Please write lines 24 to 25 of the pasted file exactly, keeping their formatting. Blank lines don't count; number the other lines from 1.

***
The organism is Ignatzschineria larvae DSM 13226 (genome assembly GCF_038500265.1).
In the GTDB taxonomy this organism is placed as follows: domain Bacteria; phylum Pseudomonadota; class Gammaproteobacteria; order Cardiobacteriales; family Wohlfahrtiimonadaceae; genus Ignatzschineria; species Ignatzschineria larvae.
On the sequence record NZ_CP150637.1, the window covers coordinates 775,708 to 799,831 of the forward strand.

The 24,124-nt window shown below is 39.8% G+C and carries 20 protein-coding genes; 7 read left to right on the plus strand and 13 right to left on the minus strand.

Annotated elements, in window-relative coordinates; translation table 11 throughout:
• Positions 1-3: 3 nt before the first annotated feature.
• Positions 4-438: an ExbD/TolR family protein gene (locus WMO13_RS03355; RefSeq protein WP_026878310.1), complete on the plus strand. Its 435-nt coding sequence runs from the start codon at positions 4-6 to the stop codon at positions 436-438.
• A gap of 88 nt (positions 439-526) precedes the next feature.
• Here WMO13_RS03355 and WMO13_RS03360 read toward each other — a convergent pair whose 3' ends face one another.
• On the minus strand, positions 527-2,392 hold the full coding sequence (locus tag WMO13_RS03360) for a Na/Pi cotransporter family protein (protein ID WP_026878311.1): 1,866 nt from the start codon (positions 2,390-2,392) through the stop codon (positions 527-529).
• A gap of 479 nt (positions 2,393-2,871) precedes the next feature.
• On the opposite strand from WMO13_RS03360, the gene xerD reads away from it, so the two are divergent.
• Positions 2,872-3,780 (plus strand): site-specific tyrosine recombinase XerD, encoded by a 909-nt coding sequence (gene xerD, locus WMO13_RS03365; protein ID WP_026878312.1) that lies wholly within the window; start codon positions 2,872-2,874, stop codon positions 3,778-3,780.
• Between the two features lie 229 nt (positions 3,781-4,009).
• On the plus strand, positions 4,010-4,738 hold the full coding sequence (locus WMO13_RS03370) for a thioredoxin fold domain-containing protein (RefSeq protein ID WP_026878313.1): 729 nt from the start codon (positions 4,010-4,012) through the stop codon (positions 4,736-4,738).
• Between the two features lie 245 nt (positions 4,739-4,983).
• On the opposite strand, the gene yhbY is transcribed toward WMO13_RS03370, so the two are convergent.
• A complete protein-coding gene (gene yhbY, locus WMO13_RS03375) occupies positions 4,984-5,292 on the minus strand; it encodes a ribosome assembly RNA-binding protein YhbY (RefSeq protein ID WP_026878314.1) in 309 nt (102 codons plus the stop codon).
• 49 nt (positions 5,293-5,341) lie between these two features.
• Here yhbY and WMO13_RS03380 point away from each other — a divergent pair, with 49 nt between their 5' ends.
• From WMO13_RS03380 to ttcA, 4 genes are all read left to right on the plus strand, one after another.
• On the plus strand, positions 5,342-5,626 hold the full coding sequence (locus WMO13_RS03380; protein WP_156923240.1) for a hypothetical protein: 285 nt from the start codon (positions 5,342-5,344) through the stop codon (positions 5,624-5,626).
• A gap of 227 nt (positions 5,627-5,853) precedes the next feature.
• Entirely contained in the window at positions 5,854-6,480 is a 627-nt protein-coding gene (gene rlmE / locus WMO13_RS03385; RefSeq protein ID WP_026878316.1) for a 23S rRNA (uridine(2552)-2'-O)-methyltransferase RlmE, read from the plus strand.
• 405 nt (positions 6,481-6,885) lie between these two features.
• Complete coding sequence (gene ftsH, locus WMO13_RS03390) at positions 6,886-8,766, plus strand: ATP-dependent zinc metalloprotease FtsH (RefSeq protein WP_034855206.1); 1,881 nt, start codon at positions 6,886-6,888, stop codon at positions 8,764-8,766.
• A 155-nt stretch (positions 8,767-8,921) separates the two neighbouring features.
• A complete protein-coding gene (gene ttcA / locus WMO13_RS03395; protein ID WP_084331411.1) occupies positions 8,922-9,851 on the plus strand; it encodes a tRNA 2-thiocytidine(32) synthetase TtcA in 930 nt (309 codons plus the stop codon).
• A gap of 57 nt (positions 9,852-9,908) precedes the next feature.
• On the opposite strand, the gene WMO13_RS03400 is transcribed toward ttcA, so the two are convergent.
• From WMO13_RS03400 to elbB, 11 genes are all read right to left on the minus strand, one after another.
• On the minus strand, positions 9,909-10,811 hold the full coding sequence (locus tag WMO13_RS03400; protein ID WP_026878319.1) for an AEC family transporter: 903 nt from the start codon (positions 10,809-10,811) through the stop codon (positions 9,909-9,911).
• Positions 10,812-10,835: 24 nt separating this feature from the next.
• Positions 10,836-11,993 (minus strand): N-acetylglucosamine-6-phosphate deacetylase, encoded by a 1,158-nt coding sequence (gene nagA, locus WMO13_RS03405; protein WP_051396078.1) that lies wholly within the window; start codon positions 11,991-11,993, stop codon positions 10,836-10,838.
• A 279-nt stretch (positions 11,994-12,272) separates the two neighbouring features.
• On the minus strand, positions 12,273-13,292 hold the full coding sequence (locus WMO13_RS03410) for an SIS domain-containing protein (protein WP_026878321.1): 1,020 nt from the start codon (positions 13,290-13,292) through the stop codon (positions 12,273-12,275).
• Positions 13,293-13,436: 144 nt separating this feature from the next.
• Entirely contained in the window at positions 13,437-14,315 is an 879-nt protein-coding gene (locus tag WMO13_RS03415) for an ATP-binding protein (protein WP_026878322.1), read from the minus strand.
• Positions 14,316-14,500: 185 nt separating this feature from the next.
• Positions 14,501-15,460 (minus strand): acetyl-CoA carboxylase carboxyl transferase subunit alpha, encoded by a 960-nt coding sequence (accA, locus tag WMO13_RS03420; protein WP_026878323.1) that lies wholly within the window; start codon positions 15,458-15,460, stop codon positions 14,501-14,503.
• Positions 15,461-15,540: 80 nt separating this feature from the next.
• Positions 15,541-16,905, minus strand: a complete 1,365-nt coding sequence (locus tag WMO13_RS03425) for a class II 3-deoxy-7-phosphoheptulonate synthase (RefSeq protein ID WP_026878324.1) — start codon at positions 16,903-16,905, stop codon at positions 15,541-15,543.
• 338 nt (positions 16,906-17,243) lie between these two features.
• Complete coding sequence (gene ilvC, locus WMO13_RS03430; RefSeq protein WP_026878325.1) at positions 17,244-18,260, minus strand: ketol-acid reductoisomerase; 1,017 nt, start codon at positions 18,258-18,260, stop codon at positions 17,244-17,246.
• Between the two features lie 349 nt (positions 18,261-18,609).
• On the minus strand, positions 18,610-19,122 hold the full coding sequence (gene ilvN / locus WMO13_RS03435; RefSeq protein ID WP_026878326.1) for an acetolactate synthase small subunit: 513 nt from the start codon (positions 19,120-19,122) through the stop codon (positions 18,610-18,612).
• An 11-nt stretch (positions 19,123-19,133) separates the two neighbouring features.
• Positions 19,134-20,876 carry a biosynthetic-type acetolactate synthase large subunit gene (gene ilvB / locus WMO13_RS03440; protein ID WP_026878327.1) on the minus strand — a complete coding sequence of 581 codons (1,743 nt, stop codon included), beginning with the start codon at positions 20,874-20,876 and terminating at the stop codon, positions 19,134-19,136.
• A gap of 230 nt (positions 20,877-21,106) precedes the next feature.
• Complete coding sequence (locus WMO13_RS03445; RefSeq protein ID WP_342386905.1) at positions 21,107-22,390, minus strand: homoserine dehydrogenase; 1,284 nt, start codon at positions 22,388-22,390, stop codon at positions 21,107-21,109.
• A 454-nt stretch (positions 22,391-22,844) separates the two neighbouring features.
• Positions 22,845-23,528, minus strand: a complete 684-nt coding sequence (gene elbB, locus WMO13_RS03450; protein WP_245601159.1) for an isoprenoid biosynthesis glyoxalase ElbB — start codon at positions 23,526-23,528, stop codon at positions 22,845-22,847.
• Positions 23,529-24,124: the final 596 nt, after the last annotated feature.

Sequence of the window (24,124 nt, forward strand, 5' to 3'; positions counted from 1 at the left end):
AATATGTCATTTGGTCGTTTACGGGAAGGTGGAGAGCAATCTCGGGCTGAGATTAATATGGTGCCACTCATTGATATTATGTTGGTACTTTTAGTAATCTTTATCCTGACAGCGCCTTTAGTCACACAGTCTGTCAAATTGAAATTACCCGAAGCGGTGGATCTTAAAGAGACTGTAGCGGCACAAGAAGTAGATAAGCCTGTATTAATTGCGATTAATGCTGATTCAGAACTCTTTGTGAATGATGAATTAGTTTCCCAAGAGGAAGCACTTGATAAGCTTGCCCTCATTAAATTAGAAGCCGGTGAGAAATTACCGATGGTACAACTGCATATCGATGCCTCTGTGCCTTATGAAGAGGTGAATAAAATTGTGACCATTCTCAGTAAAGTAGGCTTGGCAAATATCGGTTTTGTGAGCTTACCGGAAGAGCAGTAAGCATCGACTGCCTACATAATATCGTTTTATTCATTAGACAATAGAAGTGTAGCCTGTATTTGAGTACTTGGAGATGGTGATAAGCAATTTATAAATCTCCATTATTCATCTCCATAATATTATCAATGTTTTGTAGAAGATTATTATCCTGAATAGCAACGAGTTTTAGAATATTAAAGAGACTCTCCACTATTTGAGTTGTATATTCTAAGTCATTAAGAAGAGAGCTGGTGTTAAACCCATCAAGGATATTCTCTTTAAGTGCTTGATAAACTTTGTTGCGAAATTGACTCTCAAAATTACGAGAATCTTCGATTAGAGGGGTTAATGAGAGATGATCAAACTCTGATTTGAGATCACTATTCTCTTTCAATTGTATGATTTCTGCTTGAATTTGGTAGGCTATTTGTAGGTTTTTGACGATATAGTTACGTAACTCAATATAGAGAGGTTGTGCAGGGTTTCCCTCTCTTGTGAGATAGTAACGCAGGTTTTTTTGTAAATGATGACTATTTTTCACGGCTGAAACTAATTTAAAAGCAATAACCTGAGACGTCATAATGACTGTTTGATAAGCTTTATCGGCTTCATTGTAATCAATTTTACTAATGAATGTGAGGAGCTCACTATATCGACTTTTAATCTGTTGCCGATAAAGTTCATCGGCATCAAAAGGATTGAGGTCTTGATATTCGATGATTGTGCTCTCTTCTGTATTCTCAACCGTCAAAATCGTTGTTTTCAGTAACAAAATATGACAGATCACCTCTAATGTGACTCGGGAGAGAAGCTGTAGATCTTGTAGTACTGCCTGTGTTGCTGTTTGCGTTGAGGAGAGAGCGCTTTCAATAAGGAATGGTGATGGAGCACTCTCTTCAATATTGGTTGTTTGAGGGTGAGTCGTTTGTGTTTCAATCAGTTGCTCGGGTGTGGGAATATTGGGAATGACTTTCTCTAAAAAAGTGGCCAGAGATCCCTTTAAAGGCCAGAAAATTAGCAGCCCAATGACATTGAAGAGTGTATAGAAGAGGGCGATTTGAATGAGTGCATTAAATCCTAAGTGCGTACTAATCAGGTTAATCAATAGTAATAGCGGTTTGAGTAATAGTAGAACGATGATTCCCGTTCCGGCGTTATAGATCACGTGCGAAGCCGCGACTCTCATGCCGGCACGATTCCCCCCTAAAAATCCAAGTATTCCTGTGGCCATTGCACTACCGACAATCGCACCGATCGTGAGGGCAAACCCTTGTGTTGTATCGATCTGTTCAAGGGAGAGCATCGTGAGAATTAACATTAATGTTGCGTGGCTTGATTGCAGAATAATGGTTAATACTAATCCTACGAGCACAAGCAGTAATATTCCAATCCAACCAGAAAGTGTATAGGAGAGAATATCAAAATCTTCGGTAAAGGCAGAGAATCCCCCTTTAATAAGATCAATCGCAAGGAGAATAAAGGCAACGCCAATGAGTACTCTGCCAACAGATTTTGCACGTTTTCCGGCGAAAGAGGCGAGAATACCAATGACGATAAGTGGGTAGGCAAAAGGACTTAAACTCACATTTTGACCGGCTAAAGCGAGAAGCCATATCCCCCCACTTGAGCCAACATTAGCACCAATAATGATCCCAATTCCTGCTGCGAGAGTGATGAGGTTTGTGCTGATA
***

• Entirely contained in the window at positions 5,854-6,480 is a 627-nt protein-coding gene (gene rlmE / locus WMO13_RS03385; RefSeq protein ID WP_026878316.1) for a 23S rRNA (uridine(2552)-2'-O)-methyltransferase RlmE, read from the plus strand.
• 405 nt (positions 6,481-6,885) lie between these two features.